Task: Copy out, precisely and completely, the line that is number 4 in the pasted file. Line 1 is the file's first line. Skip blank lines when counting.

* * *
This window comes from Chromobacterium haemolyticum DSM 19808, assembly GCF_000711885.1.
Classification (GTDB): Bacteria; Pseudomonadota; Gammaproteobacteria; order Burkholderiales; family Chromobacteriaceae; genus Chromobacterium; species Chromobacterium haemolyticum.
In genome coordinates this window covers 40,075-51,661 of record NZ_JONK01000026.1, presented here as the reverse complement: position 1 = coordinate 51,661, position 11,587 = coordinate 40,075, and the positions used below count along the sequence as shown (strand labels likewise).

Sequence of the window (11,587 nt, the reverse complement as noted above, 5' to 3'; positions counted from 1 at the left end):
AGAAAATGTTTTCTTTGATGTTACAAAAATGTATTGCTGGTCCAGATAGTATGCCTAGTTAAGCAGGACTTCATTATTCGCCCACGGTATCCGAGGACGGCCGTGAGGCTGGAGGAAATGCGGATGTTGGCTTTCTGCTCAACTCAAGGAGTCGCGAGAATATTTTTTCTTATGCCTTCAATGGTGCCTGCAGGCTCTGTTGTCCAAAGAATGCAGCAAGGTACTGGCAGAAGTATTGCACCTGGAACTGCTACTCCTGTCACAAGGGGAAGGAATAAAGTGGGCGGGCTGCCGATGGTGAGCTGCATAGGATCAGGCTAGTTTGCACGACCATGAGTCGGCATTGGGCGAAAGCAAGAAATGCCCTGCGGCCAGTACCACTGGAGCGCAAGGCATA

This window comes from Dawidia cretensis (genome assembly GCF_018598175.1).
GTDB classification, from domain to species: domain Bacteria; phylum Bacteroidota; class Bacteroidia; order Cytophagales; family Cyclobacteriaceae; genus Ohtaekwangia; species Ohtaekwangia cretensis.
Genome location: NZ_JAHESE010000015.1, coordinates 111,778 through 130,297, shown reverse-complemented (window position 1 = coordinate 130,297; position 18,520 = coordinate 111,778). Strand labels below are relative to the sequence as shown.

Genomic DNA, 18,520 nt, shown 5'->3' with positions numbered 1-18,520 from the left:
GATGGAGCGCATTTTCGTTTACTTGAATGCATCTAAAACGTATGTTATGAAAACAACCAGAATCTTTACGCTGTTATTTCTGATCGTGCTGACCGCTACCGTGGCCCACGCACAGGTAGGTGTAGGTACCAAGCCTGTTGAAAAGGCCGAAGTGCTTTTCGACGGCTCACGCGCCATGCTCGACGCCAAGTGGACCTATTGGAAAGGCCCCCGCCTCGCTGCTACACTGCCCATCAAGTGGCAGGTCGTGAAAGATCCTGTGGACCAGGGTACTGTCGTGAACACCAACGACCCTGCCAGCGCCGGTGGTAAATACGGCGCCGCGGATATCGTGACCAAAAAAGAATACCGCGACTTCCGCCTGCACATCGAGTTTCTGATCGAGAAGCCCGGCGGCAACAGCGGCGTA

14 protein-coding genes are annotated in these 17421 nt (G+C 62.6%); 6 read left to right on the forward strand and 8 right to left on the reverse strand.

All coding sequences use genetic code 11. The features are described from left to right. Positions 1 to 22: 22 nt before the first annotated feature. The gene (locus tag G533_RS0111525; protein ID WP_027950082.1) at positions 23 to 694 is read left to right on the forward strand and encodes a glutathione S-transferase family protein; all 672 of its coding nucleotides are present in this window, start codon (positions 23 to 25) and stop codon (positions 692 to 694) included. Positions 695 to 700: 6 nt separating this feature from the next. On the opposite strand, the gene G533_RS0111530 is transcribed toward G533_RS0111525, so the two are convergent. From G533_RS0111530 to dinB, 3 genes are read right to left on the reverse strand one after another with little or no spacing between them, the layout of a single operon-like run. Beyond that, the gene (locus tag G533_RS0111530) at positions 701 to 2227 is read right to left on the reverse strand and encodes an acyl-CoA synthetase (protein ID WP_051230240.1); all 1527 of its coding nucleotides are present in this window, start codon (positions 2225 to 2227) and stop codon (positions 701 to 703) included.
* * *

Sequence of the window (11,587 nt, the reverse complement as noted above, 5' to 3'; positions counted from 1 at the left end):